A lot of people are using FreePBX as their distribution of choice. It’s a pretty awesome program (not without flaws, but what is?) that simplifies configuration of asterisk to make it easy for anyone to deploy their own phone system. By the end of this article, you will be able to hammer the MySQL database and httpd servers as much as you like without damaging voice quality. Perfect!
The problem with FreePBX, Trixbox, Elastix, Piaf (PBX in a flash), is that they are ‘All-in-one’ packages. What this means is that the database, webserver, and everything are all rolled into one. While this is great, and allows you to do everything from one server, as you grow you will quickly see why this becomes a problem.
If you use the standard out-of-the box install, the biggest competitor for CPU cycles will the database. Particularly when running CDR reports. It’s not uncommon for a complex query on a large CDR with millions of records to cause CPU usage to spike from MySql.
This is especially compounded if using 3rd party addons like Asternic, which use highly complex queries to generate all sorts of nifty data.
Even on a huge quad, eight, or sixteen core server, you are likely to run into some voice quality issues. Now if you do have a super beast server, you will probably only notice short interruptions in voice quality in rare intervals, but if you have mid range hardware this can quickly become a problem, and you may think your only solution is to get another server, migrate the database (and change all of the configuration..), or ditch FreePBX and go with a costly, pure, custom config. And you would be right, well almost…
CPU affinity has been around for a while now, but it’s still a very under-used and under-rated tool. So under appreciated that on Linux, there is no way (currently) to specify that a certain program should always use a certain affinity. Shame!
Here is the theory:
Let’s say you have 16 logical cores, (4x dual core(x2) with hyperthreading(x2))
Asterisk is heavily multi-threaded, so let’s say asterisk is using all of the CPU’s equally, and then you get a webrequest asking for a huge database query. Well httpd will likely go to 100% (on one thread only) and mysqld will spike as well. Now since asterisk is balanced across all CPU’s whatever is on the same thread as the 100% httpd will have to wait, and that causes the rest of asterisk to come out of sync. Very bad.. causes choppiness, or silence periods.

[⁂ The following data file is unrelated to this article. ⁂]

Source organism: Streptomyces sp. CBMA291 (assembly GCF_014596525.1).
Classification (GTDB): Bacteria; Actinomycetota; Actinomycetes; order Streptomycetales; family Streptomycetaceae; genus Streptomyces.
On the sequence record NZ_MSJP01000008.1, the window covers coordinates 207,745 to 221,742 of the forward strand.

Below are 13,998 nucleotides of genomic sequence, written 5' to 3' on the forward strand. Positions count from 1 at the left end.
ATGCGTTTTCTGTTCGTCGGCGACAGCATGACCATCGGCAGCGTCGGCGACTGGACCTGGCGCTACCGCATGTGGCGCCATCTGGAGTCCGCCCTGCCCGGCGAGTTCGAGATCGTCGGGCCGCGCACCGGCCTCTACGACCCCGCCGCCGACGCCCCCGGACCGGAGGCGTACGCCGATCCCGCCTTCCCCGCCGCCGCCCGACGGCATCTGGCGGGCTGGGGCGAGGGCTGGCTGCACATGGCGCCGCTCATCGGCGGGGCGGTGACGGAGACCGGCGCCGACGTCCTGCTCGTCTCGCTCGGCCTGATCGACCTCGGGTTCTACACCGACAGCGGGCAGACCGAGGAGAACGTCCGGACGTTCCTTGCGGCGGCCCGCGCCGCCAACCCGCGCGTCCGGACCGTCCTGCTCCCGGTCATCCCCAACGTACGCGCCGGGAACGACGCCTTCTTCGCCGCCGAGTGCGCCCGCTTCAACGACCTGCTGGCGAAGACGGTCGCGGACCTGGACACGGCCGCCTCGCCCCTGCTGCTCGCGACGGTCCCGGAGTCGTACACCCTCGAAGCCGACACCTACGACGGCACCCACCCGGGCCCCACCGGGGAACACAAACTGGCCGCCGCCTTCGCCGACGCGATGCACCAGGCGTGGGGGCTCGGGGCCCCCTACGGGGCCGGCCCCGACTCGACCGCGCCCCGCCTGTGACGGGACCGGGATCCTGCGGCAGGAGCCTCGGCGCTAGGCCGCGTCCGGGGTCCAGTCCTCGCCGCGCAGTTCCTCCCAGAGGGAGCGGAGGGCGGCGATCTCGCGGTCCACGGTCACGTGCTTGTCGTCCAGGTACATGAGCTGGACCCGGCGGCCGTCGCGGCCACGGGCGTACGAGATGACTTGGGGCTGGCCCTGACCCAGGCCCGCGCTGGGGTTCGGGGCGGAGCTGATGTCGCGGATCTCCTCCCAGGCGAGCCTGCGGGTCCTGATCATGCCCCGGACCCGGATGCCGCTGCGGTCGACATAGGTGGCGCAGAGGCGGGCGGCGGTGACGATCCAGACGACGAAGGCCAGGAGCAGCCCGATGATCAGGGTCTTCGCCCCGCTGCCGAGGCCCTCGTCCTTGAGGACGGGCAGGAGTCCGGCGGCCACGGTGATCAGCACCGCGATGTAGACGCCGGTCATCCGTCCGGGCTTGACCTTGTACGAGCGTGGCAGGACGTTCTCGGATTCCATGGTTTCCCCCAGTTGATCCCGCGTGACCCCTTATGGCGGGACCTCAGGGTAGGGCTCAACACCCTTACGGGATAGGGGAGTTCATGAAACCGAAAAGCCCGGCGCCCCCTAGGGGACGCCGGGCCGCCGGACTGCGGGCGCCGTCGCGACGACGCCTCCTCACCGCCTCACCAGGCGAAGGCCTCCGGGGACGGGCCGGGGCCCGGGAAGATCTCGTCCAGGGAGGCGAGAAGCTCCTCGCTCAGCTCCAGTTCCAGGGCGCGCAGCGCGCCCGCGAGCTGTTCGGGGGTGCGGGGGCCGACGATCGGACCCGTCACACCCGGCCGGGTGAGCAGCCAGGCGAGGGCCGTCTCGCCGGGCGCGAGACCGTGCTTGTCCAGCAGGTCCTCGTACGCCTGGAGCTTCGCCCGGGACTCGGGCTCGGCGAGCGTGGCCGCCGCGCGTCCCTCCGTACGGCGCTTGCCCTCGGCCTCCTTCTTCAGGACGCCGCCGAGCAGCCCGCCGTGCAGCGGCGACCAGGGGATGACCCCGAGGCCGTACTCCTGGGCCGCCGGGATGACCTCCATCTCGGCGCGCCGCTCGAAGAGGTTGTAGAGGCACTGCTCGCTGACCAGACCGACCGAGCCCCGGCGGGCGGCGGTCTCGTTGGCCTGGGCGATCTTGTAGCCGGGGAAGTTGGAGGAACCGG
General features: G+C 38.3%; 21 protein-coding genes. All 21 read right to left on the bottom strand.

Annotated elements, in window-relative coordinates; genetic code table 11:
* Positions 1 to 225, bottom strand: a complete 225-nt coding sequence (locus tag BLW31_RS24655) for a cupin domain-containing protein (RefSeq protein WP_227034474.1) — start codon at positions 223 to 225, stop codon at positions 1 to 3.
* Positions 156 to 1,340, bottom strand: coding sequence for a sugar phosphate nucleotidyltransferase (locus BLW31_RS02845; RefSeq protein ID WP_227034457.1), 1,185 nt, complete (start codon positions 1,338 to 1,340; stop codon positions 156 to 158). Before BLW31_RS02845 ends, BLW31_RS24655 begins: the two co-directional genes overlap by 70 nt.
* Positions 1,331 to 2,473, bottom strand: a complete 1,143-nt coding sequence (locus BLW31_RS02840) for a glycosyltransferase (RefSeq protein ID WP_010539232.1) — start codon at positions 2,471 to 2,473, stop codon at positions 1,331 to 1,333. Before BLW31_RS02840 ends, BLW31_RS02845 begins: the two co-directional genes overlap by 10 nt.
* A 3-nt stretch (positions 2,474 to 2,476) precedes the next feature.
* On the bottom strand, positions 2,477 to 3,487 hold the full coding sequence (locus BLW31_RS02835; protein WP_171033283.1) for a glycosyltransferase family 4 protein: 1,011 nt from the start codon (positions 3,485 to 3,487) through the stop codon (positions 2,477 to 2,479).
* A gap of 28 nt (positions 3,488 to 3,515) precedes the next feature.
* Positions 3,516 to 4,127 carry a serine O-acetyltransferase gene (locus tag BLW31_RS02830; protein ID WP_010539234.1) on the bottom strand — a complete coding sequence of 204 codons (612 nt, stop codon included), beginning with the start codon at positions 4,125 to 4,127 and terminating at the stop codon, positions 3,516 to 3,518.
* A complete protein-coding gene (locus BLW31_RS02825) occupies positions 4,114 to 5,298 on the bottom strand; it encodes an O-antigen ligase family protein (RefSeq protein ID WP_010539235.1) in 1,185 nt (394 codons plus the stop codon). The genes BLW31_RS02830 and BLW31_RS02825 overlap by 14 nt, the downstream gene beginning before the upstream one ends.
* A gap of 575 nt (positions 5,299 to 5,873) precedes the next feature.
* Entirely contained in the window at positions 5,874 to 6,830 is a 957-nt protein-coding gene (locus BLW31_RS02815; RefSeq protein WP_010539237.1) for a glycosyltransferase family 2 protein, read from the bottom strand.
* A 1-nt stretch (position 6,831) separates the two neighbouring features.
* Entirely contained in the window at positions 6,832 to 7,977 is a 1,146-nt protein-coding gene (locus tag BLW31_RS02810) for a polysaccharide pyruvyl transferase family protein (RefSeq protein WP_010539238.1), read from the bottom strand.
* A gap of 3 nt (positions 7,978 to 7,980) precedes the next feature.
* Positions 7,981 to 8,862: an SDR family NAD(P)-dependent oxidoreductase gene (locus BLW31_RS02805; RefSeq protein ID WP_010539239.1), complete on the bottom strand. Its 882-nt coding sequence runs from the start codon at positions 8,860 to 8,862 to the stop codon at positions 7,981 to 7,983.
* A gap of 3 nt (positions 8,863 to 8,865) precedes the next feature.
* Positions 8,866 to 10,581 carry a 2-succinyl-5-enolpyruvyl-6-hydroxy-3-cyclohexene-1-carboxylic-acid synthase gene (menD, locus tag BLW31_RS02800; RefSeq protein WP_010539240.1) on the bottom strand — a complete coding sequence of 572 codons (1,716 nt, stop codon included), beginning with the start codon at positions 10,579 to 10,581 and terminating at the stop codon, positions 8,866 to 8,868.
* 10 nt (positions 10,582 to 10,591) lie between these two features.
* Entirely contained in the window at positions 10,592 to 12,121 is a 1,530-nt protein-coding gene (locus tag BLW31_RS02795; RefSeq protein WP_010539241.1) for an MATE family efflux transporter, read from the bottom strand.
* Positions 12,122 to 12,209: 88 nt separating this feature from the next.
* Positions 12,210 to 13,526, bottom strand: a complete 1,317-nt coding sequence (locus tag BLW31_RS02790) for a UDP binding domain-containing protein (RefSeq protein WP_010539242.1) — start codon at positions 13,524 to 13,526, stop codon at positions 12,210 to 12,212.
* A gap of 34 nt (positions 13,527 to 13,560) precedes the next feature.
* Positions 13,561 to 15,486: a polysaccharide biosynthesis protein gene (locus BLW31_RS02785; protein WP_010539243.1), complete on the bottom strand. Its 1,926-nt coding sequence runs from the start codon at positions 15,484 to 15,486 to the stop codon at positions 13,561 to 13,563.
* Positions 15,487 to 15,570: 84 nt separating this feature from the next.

The goal here is clear: Keep asterisk running separately from other intensive CPU tasks.
You set asterisk to use about 60% of your CPU cores, and both mysql and httpd get the rest. You can adjust this depending on your usage of course, and it might not be a bad idea to give mysql a little more than httpd just in case.
If you had 16 (0-15) logical cores, you would want to give asterisk affinity on 0-9, mysql affinity on 10-15, and apache/httpd affinity on 12-15 (just an example, use what makes sense for you.)
Note: Most of the time, each core will report as 2 cores due to hyperthreading. These are not actual cores, so you should group them by twos. For instance, don’t give cpu affinity 0-8 to asterisk, and then assign httpd 9-15 because 8 and 9 are both on the same physical core.
The command to achieve this is taskset. (provided by schedutils package, often included by default like on CentOS).
taskset -p -c 0-9 `pidof asterisk`
This will set the affinity for asterisk on processors 0-9.
taskset -p -c 10-15 `pidof mysqld`
This gives mysqld affinity of 10-15.
Http is a bit more complicated since it spawns processes as needed.
ps -A | grep httpd
Will give you a list of the PID’s of currently running httpd threads, and you can set affinity on there.
If there is any interest, I can publish a rewritten version of the script that I run every 2 minutes via crontab to keep CPU affinity at the level I want it.
I know this was a complex post, but if you take the first few steps mentioned here and complete the journey, your install will go a lot further.
Update! You asked for it, here it is: Affinity Manager.
This script will keep httpd in check, as it constantly spawns new processes, so must be constantly watched.
Super Important! You MUST modify the script for your exact CPU architecture. This example has 16 logical “cores” [includes hyper threaded cores]. It is up to you to make sure that you are choosing “units” on the same CPU/core.
The array $arAffinity contains numbers of the logical CPU units for each task. Adjust this as necessary.
The script also “renices” [adjusts priority] of httpd to 10 which is lower priority. (19 is lowest, -20 is the highest priority). This will help especially if you run FreePBX and have many users accessing web services at the same time as the phones are running.
It will iterate over each instance of httpd, which is good since it can spawn dozens of threads depending on the configuration.
Enjoy! – Maybe if I have time I will update the script more, but don’t count on it.\
As always, there are no guarantees or warranties of any kind on this software. Don’t come to me if it breaks your system 🙂
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